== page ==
Pranab asks CMs to crack down on hoarders

File photo shows a truck carrying onions from Pakistan entering India at the Wagah border post near Amritsar. Pakistan banned onion exports on Thursday to cool domestic prices.
New Delhi, January 7 (PTI): Under attack for inability to control surging food prices, especially onions, Finance Minister Pranab Mukherjee has written a letter to State Chief Ministers asking them to crack down on hoarders to ensure increase in supply of essential items. “The Finance Minister has written a letter to all State Chief Ministers to crack down on hoarders for removing supply bottlenecks and has sought their help in controlling inflation,” a key source said.
On Thursday, Mr. Mukherjee had said the State governments need to ensure that all bottlenecks in the supply chain are removed so that food prices can be brought down quickly. Food inflation climbed nearly to a year’s high of 18.32% on December 25, due to spurt in prices of onions among other vegetables besides milk. The wholesale food inflation jumped by 3.88% points from 14.44% in the previous week ending December 18, 2010, taking the government by surprise. The extent of high food inflation could be gauged from the fact that the rate of price rise last year at this point of time was almost 20%.
It means that food inflation now is 18.32% over 20% last year. The damage to onion crops in parts of Maharashtra due to unseasonal rains had led to short supply, as its prices skyrocketed to Rs. 75—80 a kg in various retail shops in the country. However, the Centre’s move to ban onion exports and remove customs and countervailing duties on the vegetable led to some cooling of prices later. Prices are now ruling at around Rs. 45—50 a kg. Meanwhile, Pakistan has refused to export onions to India, which may blunt the impact of removing customs and countervailing duties by the government here.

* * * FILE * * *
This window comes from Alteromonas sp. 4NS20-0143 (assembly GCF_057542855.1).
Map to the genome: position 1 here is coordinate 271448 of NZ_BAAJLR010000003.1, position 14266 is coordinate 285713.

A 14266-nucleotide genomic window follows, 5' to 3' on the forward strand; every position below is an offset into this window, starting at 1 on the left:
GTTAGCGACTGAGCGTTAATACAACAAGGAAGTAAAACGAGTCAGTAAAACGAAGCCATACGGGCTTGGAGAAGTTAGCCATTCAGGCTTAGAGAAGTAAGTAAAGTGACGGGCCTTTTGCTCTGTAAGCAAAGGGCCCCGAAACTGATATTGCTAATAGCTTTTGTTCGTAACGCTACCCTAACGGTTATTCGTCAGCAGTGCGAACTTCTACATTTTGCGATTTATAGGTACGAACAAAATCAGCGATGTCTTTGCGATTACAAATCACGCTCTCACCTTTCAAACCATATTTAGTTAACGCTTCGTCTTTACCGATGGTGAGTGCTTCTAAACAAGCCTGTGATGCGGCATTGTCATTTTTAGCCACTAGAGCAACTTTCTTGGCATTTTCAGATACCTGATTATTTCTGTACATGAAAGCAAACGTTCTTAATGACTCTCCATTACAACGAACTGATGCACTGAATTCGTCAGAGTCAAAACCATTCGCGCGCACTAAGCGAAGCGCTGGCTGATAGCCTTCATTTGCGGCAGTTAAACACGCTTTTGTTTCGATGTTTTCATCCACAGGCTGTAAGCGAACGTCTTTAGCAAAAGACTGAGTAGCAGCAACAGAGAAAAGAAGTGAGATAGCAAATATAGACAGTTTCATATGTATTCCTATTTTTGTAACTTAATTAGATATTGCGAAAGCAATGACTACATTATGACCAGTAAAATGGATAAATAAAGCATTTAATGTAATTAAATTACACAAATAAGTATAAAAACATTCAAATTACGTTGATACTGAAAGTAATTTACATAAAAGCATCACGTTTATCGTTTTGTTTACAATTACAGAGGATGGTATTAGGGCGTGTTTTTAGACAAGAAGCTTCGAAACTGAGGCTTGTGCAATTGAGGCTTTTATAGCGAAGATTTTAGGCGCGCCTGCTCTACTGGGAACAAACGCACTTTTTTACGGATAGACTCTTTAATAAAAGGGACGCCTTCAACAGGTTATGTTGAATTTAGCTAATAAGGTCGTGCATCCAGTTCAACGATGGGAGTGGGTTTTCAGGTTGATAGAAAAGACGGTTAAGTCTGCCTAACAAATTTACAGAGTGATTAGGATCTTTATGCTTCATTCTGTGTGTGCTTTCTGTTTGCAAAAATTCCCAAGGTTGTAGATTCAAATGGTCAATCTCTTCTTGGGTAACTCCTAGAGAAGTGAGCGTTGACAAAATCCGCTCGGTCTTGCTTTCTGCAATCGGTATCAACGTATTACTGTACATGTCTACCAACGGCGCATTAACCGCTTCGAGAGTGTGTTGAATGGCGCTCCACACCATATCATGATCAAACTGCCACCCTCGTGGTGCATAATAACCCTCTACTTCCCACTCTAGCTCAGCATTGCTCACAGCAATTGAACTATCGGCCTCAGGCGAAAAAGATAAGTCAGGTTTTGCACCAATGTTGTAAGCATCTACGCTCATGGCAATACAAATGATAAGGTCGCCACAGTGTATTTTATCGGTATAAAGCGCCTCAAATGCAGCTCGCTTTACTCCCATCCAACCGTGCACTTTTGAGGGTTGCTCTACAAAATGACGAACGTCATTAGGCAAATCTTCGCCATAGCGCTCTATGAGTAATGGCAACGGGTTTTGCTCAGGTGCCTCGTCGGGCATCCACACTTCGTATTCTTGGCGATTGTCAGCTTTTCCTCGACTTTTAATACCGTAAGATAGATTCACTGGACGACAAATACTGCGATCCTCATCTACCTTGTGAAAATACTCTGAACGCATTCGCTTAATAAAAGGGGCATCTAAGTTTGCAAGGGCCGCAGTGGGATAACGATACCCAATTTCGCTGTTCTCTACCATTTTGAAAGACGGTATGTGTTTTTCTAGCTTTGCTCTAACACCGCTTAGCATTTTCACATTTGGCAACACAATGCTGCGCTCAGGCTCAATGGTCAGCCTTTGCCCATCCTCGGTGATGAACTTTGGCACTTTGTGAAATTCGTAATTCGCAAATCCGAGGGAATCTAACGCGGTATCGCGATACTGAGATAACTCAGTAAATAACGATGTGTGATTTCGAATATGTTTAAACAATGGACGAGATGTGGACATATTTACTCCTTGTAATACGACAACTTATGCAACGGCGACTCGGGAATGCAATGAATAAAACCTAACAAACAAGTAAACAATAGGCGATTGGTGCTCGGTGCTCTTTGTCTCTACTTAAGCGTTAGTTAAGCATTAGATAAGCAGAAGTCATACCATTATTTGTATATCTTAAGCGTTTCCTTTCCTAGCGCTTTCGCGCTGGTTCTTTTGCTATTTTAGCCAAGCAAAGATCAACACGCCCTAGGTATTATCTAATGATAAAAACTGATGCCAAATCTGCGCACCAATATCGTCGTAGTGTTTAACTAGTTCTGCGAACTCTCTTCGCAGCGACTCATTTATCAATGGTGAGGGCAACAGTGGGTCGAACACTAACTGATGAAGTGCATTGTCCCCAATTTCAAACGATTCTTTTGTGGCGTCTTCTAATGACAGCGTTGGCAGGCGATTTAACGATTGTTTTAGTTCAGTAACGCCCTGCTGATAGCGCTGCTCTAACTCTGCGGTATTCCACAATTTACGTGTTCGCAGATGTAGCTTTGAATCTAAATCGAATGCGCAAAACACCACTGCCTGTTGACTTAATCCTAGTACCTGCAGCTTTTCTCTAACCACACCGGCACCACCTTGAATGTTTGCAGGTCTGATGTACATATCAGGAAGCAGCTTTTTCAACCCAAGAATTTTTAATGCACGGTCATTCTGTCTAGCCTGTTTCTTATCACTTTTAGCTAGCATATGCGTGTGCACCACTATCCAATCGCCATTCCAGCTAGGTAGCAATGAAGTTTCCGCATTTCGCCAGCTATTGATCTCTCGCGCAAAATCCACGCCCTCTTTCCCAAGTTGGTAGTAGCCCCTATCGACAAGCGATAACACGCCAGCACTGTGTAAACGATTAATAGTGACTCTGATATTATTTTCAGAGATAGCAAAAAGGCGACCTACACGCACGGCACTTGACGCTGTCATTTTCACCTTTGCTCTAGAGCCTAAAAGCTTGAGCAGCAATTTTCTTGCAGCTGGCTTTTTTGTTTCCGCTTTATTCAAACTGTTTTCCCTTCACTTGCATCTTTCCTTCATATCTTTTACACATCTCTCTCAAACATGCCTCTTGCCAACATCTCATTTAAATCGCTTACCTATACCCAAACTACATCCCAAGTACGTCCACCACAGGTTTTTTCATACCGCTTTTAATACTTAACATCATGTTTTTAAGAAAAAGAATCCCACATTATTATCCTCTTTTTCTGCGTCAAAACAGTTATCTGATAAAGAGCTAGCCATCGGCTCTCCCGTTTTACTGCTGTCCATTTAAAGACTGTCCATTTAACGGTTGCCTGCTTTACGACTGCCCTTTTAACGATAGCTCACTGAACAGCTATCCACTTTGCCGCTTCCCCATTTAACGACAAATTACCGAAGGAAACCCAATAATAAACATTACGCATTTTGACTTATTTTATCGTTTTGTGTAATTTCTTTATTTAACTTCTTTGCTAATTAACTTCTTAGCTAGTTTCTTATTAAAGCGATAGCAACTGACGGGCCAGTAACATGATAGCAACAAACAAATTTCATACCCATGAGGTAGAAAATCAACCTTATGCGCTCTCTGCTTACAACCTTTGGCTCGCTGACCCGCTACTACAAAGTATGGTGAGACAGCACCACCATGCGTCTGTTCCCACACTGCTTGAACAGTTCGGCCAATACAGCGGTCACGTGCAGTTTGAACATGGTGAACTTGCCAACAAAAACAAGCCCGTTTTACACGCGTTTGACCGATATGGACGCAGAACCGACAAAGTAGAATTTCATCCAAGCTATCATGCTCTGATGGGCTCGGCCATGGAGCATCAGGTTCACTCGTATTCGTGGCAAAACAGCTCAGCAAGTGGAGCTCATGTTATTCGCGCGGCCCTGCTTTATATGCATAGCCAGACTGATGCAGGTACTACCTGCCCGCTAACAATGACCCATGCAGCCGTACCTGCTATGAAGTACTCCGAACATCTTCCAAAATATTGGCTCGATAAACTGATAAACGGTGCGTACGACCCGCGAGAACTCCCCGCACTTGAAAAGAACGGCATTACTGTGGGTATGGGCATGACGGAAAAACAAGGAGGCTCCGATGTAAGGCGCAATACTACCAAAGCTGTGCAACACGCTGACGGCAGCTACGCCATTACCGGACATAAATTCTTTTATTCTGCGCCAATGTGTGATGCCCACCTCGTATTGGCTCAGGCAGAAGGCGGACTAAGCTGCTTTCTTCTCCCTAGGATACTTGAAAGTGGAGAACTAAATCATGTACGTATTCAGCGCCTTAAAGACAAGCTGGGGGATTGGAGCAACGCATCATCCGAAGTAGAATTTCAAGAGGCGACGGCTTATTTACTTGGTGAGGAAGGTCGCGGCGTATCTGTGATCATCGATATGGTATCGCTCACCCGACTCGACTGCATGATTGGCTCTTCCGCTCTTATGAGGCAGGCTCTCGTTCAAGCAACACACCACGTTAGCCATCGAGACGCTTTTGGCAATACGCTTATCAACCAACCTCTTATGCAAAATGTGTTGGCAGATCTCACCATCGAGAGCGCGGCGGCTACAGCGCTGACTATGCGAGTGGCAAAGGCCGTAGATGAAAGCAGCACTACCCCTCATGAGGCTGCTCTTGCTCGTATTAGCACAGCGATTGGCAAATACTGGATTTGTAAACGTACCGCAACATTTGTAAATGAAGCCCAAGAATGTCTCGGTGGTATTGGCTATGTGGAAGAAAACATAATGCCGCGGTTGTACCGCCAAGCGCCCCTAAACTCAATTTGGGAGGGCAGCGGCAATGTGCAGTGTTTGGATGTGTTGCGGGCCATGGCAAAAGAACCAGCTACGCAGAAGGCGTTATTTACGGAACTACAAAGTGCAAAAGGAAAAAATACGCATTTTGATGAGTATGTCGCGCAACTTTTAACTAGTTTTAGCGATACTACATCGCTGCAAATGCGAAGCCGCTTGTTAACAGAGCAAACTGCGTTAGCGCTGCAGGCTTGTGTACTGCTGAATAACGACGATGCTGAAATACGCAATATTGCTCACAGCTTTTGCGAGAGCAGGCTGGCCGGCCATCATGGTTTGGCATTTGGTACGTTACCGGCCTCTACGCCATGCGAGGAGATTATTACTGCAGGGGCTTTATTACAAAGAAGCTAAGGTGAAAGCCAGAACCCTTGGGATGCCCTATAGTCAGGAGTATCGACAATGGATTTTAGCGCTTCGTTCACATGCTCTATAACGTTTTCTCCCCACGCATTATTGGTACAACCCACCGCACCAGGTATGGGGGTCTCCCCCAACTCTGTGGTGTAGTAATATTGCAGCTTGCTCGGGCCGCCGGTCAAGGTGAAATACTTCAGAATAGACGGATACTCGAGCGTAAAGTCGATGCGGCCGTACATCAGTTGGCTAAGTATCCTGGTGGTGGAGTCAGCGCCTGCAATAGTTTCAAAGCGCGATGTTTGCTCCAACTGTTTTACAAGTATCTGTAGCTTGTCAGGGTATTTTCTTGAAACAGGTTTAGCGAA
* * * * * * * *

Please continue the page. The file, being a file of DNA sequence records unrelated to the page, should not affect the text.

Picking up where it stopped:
The further easing of onion prices depends on its imports from other countries as well as crackdown on hoarders, analysts said. Chief economic advisor Kaushik Basu recently blamed cartels among traders for high onion prices. He had said the movement of onions should be expedited to cool down its prices. In fact, Home Minister P Chidambaram wondered recently if the government has all the tools to calm down food prices. This implies that the Centre has to rely on cooperation of States to bring down prices of essential commodities.
India asks Pak to allow onion exports via land route
New Delhi, January 7 (PTI): India has initiated talks with Pakistan seeking resumption of onion exports from that country through the land route of Wagah border. “We have initiated talks and before not too long we are hopeful that we will find solution to this…,” External Affairs Minister S.M. Krishna told reporters in New Delhi on Friday. The Ministry has also requested Pakistan government to allow export of onions in bulk through rail and ship routes, sources said.
Commerce Secretary Rahul Khullar had on Thursday said that a contract has been entered into for Pakistani onion supply at Mundra port at Gujarat. However, if the supplies have to be diverted from Wagah border for arrival through ship routes, it would take at least few more days to reach India. Pakistan imposed a ban on export of onions through the land route on Thursday after 300 India-bound trucks loaded with about 3,000 tonnes of the commodity had reached the Wagah border near Amritsar. An official spokesperson said in New Delhi that the government is trying to resolve the issue with Pakistan. “Government is working on it,” she said.
Prices of this vegetable have shot up by Rs. 5-10 per kg since Thursday after Pakistan put a curb on onion movement through land route. Meanwhile, a report from Lahore said that Pakistani traders have expressed disappointment over the decision of their government to put these restrictions. “Such decisions hamper trade between the two countries and cause wastage of perishable goods. This is in the interest of neither the government nor traders and consumers,” said Iftikhar Ali Malik, vice-president of the SAARC Chamber of Commerce and Industry. The traders demanded that the customs authorities at the Wagah land border clear contracted consignments of 300 trucks. Before the federal Pakistani government imposed the ban, several traders had bagged major orders from India.